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Field Notes: a Northwest nature blog

One of the reasons many of us live in the Pacific Northwest is the natural wonders that amaze us all. On this blog Seattle Times writers and photographers will share their explorations of the natural world from snowcaps to whitecaps. Write us at fieldnotes@seattletimes.com with your own sightings, questions and wonders to share.


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February 15, 2013 at 7:00 AM

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Here come the snow geese ... along with their very own festival

The seventh annual Snow Goose and Birding Festival is coming up in Stanwood on February 23 and 24.

New this year is a celebration of the designation of the Skagit and Stilliguamish Delta as a site of regional importance in the Western Hemispheric Shorebird Reserve Network featuring. The celebration will feature a talk by Rob Butler, a world expert on shorebird conservation and president of the Pacific Wildlife Foundation.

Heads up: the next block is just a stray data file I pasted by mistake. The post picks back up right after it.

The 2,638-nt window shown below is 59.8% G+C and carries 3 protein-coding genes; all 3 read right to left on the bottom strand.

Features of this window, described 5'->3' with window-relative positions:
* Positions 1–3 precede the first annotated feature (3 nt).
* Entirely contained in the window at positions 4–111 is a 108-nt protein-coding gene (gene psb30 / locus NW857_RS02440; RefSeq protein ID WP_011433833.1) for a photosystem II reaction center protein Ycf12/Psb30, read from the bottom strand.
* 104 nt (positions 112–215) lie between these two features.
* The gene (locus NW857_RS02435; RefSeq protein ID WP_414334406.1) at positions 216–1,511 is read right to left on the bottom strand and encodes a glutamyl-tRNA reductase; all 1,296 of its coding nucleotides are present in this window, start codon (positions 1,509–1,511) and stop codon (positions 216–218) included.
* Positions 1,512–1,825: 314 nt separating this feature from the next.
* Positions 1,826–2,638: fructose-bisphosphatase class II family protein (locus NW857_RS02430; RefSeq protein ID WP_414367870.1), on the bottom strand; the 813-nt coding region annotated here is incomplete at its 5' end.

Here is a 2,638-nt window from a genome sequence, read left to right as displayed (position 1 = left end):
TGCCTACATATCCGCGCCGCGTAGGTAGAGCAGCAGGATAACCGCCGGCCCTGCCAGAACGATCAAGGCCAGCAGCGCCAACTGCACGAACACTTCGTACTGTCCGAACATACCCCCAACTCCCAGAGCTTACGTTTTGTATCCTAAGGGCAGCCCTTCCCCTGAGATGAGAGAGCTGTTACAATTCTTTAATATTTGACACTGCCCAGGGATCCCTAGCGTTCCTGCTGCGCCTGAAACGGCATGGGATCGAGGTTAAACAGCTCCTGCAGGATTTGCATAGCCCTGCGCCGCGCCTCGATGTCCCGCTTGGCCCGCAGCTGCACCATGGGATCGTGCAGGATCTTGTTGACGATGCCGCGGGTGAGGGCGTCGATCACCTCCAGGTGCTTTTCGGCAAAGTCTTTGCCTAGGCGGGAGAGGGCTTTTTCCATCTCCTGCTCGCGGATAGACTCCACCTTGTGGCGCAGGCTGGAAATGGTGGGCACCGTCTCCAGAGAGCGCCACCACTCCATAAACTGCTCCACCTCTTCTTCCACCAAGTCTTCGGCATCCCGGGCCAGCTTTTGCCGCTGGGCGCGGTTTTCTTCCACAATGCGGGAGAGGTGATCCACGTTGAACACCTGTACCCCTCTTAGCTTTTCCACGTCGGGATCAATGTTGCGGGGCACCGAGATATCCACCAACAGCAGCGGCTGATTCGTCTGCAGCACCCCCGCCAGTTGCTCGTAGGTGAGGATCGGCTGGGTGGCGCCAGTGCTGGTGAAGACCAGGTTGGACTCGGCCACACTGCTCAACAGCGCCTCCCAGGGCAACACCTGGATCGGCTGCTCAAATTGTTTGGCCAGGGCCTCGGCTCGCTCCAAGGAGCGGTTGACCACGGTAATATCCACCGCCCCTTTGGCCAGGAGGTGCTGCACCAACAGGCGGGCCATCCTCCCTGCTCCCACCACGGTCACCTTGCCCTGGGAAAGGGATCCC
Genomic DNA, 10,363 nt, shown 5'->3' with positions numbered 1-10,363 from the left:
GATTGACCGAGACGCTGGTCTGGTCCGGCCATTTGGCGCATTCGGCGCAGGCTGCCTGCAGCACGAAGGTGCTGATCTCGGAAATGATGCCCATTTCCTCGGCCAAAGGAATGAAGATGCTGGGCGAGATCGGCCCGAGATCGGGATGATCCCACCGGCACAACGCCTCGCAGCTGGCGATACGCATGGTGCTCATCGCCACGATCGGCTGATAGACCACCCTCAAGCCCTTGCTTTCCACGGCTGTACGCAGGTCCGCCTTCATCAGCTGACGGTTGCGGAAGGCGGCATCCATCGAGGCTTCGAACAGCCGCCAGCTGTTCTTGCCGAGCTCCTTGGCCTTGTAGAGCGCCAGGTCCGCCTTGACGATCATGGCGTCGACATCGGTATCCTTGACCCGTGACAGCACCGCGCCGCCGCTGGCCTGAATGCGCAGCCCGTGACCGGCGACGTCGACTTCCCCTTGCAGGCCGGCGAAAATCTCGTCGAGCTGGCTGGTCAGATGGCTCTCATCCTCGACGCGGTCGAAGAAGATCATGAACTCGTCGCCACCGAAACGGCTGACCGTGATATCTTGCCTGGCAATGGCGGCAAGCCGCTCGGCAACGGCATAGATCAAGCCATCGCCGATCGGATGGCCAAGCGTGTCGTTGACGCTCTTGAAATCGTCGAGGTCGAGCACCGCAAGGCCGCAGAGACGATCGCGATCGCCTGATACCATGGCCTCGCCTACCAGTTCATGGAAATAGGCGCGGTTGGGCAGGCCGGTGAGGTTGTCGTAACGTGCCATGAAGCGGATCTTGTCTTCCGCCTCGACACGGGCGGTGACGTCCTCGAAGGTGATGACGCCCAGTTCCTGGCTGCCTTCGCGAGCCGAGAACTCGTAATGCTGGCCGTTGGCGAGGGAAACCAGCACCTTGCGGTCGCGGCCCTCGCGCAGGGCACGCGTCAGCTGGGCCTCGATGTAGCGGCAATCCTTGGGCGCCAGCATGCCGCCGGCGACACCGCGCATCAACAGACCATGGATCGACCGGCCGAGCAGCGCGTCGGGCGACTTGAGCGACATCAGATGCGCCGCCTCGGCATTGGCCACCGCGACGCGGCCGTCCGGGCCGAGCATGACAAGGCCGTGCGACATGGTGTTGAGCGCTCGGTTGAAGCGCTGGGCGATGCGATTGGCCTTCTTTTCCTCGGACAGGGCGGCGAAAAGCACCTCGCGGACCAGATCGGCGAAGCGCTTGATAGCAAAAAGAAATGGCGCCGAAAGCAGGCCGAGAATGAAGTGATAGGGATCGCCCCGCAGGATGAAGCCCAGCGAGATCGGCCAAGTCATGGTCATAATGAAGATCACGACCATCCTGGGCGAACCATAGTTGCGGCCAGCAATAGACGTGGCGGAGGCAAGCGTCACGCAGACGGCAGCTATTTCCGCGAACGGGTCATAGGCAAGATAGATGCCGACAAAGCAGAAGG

.See the festival website for more information and to purchase tickets.

PT_SnowGeese3.jpg

Snow geese brighten our winter days.

Photo by Alan Berner, Seattle Times staff photographer

Of course, you can always have a snow goose festival all your own. I was surprised, when reporting a shorebird story this week on just how easy it is to go see snow geese (and hear them) by the thousands.

"I'll up my estimate to 3,000," WDFW wildlife biologist Ruth Milnerr said casually as we drove out Boe Road to Port Susan Bay Reserve, owned by the Nature Conservancy.

She was talking about the geese packed into a farmer's field. What a racket, as they carried on honking and took wing in great white clouds. A signature of winter, they offer a spectacular show, just an hour north of Seattle, and for free no less.

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The Stilly and Skagit deltas are alive with snow geese in winter.

Photo by Alan Berner, Seattle Times Staff Photographer

Of course the birds are always moving around, but the back roads of this farm country offer a likely sighting opportunity, through winter.

And then there is the reserve itself, well worth packing the binoculars for. It is open for visit by permission. Call ahead to the conservancy at 360-419-3140 to request an afternoon or morning visit.


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